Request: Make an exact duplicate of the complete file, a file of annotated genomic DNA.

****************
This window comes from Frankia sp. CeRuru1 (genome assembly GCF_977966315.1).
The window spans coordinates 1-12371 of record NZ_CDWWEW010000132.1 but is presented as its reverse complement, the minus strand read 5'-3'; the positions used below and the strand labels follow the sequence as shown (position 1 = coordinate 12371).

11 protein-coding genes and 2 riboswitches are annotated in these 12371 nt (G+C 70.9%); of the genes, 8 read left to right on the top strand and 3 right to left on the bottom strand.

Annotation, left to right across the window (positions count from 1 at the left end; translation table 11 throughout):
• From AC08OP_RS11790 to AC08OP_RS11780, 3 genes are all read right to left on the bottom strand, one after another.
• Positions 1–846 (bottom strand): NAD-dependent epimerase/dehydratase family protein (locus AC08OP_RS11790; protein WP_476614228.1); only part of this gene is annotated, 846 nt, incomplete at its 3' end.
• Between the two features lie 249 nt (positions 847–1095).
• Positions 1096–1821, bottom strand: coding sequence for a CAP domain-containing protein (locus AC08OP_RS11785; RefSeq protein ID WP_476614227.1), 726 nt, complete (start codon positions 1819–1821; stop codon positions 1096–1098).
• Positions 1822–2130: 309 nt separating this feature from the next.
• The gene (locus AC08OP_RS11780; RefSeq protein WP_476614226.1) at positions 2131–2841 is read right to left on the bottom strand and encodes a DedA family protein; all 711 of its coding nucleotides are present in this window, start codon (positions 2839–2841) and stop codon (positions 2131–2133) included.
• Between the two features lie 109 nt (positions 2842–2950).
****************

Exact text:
This window comes from Frankia sp. CeRuru1 (genome assembly GCF_977966315.1).
The window spans coordinates 1-12371 of record NZ_CDWWEW010000132.1 but is presented as its reverse complement, the minus strand read 5'-3'; the positions used below and the strand labels follow the sequence as shown (position 1 = coordinate 12371).

11 protein-coding genes and 2 riboswitches are annotated in these 12371 nt (G+C 70.9%); of the genes, 8 read left to right on the top strand and 3 right to left on the bottom strand.

Annotation, left to right across the window (positions count from 1 at the left end; translation table 11 throughout):
• From AC08OP_RS11790 to AC08OP_RS11780, 3 genes are all read right to left on the bottom strand, one after another.
• Positions 1–846 (bottom strand): NAD-dependent epimerase/dehydratase family protein (locus AC08OP_RS11790; protein WP_476614228.1); only part of this gene is annotated, 846 nt, incomplete at its 3' end.
• Between the two features lie 249 nt (positions 847–1095).
• Positions 1096–1821, bottom strand: coding sequence for a CAP domain-containing protein (locus AC08OP_RS11785; RefSeq protein ID WP_476614227.1), 726 nt, complete (start codon positions 1819–1821; stop codon positions 1096–1098).
• Positions 1822–2130: 309 nt separating this feature from the next.
• The gene (locus AC08OP_RS11780; RefSeq protein WP_476614226.1) at positions 2131–2841 is read right to left on the bottom strand and encodes a DedA family protein; all 711 of its coding nucleotides are present in this window, start codon (positions 2839–2841) and stop codon (positions 2131–2133) included.
• Between the two features lie 109 nt (positions 2842–2950).